If you can image a Dr Pepper version of Pepsi Throwback, then you get the right idea about this drink. In fact, Dr Pepper Snapple Group, the makers of Dr Pepper, are working with Pepsi to bring this product to market. It’s only being bottled in markets where Pepsi already handles Dr Pepper, most likely tapping into Pepsi’s supplies of cane & beet sugar being used for Pepsi Throwback and Mountain Dew Throwback. The Pepsi relationship limits distribution, unfortunately. For example, BevReview HQ is located here in Chicago, and we do not have access to Heritage Dr Pepper (because Pepsi does not handle the Windy City’s Dr Pepper bottling). Fortunately, my sister lives in Indiana and was able to send me some.
The folks at Dr Pepper Snapple Group haven’t made an official announcement about the product, but we were in touch with their Corporate Affairs department. Unfortunately, all they felt like confirming was “yes, the product exists” and “please ask Pepsi any future questions.” Well, apparently, they’re not very talkative. Go figure.
The packaging itself features a background with vertical yellow and red lines sitting behind a retro-styled “Dr Pepper” logo on an oval shape. The word “Heritage” sits above the name, anchored at 3 points by the classic “10-2-4″ numbering reflecting “Dr Pepper Time”. What’s this, you ask? Per the folks behind Dublin Dr Pepper, one of the only sources for real sugar Dr Pepper on a year-round basis…
Those well-known Dr Pepper numbers of 10, 2 and 4 weren’t selected at random. They represent the times of day when the human body needs a little “pick-me-up” to avoid an energy slump.
It was in the 1920s that Dr. Walter Eddy at Columbia University studied the body’s metabolism. He discovered that a natural drop in energy occurs about 10:30 a.m., 2:30 p.m. and 4:30 p.m. But he also discovered that if the people in his research study had something to eat or drink at 10, 2 and 4, the energy slump could be avoided.
After Dr. Eddy’s research findings were released, Dr Pepper challenged its advertising agency to come up with a theme which would suggest that Dr Pepper should be that 10, 2 and 4 drink which would keep the energy level up. The result was one of the most enduring of Dr Pepper’s advertising themes: Drink a bite to eat at 10, 2 and 4.
Below the logo is a callout that mentions “Made with Real Sugar”, following the same pattern used by the current batch of Throwbacks — and unlike the April 2009 releases which referenced “Natural Sugar” instead. Assuming the same source for sugar is used in Heritage Dr Pepper, we can assume this is a combination of cane and beet sugar and is NOT Kosher.
So what’s inside? Here’s a comparison of Heritage vs. high fructose corn syrup (HFCS) Dr Pepper:
Heritage Dr Pepper
Carbonated Water, Sugar, Caramel Color, Phosphoric Acid, Natural and Artificial Flavors, Sodium Benzoate (Preservative), Caffeine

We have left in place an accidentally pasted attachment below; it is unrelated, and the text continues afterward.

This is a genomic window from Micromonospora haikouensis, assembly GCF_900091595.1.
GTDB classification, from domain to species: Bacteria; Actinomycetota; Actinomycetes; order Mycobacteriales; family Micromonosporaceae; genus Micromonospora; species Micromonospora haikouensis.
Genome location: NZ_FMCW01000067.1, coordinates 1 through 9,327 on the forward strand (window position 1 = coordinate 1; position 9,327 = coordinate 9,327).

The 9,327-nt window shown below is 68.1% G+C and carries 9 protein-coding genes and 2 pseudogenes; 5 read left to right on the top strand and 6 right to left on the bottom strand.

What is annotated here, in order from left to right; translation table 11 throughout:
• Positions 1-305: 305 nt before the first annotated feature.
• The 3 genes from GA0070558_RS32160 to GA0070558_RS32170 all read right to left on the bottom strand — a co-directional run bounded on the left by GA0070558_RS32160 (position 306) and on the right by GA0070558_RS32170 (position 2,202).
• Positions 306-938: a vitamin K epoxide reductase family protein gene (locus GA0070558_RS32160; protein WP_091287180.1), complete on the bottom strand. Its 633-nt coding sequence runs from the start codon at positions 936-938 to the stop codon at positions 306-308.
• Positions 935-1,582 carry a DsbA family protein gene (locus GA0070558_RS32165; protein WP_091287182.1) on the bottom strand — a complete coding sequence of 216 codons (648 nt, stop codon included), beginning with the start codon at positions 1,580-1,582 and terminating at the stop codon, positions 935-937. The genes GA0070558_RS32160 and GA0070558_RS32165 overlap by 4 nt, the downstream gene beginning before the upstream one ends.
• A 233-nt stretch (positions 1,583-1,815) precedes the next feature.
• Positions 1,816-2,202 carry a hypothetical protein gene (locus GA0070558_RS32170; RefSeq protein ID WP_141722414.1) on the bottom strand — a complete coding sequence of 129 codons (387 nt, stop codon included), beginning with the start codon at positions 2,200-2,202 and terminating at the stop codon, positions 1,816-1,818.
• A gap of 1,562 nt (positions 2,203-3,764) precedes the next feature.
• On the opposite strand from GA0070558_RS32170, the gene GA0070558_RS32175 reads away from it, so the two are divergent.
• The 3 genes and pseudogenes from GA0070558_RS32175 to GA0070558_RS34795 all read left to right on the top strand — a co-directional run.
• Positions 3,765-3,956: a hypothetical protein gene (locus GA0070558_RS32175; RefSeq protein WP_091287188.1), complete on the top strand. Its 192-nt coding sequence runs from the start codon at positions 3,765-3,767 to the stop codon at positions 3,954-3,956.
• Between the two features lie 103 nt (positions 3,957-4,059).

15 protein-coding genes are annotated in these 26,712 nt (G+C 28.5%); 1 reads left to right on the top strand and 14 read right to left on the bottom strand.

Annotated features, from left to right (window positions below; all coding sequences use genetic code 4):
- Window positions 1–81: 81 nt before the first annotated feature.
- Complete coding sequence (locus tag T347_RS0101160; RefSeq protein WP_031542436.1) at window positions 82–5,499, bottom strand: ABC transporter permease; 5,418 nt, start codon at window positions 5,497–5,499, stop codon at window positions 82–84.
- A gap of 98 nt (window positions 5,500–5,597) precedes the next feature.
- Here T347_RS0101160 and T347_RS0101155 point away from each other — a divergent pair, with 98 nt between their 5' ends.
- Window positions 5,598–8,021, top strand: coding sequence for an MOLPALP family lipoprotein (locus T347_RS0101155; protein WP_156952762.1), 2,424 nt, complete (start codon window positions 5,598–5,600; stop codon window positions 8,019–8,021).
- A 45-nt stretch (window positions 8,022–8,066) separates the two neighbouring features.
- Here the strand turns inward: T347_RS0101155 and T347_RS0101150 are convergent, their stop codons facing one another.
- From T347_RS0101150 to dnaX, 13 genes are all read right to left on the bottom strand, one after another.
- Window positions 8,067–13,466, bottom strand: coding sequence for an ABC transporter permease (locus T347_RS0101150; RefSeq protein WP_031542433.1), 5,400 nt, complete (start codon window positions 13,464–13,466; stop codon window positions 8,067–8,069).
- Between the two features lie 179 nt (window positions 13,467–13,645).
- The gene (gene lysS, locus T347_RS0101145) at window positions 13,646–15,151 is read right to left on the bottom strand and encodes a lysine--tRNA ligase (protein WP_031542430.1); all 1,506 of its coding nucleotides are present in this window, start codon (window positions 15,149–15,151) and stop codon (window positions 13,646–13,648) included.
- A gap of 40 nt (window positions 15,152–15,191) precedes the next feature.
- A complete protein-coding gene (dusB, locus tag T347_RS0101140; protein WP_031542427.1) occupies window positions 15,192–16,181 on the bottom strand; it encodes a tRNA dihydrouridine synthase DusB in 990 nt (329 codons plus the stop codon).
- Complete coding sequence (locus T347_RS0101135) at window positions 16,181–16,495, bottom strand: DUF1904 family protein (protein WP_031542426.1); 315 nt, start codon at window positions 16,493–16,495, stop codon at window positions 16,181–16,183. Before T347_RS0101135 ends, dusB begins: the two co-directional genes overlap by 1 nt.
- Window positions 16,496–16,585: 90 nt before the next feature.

HFCS Dr Pepper
Carbonated Water, High Fructose Corn Syrup, Caramel Color, Phosphoric Acid, Natural and Artificial Flavors, Sodium Benzoate (Preservative), Caffeine
What’s interesting is that Heritage Dr Pepper actually lists the caffeine content, something that Pepsi does, but not usual protocol for the Doctor (in fact, when we’ve asked for this information, Dr Pepper Snapple Group historically has said “We don’t publicly provide this information.”) Heritage Dr Pepper comes in at 3.4 mg/oz. In comparison, sugar-sweetened Pepsi Throwback is 3.2 mg/oz. and Mountain Dew Throwback contains 4.6 mg/oz.
The colors of both Heritage and HFCS Dr Pepper are pretty much the same. When you first open a Heritage Dr Pepper, you’ll note that there isn’t much scent. This contrasts HFCS Dr Pepper, which definitely produces a cherry/cola smell. And what about the taste? Well, surprisingly, the difference wasn’t as substantial as I originally expected, especially after the obvious improvement experienced with Pepsi Throwback.
Now, don’t get me wrong. Heritage does taste better than standard HFCS Dr Pepper, but the difference is not as noticeable. It’s finer. For example, HFCS Dr Pepper is very carbonated, producing a tanginess on your tongue with a bit of a bite. In contrast, Heritage Dr Pepper is much smoother and cleaner, allowing you to actually notice those “23 Flavors” that the company is always bragging about. This sensation reminds me of the original April 2009 version of Mountain Dew Throwback. That drink was somewhat different tasting from what we were used to, but because of the way it was made, you really were able to savor the flavors beyond that which you can normally do with HFCS versions.
Heritage Dr Pepper is for those who appreciate a good Dr Pepper. Unfortunately, for this review I didn’t have a bottle of Dublin Dr Pepper handy, which has long been held as “the standard” by which Dr Pepper should taste. Maybe some of our BevReview.com readers can comment if they’ve tasted both and note how Heritage stacks up.
In any case, like the Throwbacks, a product like Heritage Dr Pepper is welcomed in the marketplace. One wonders how it will accurately be measured as a success/failure given the limited distribution and general lack of awareness about the drink. It’s almost as if it was just thrown out there in a “this seems like a good idea” situation after seeing Pepsi do their thing. Granted, Pepsi totally botched the first rollout of their sugar limited editions, so maybe we should cut the fine folks at Dr Pepper some slack.
I’m a Pepper. Would you’d you like to be a Heritage Pepper too?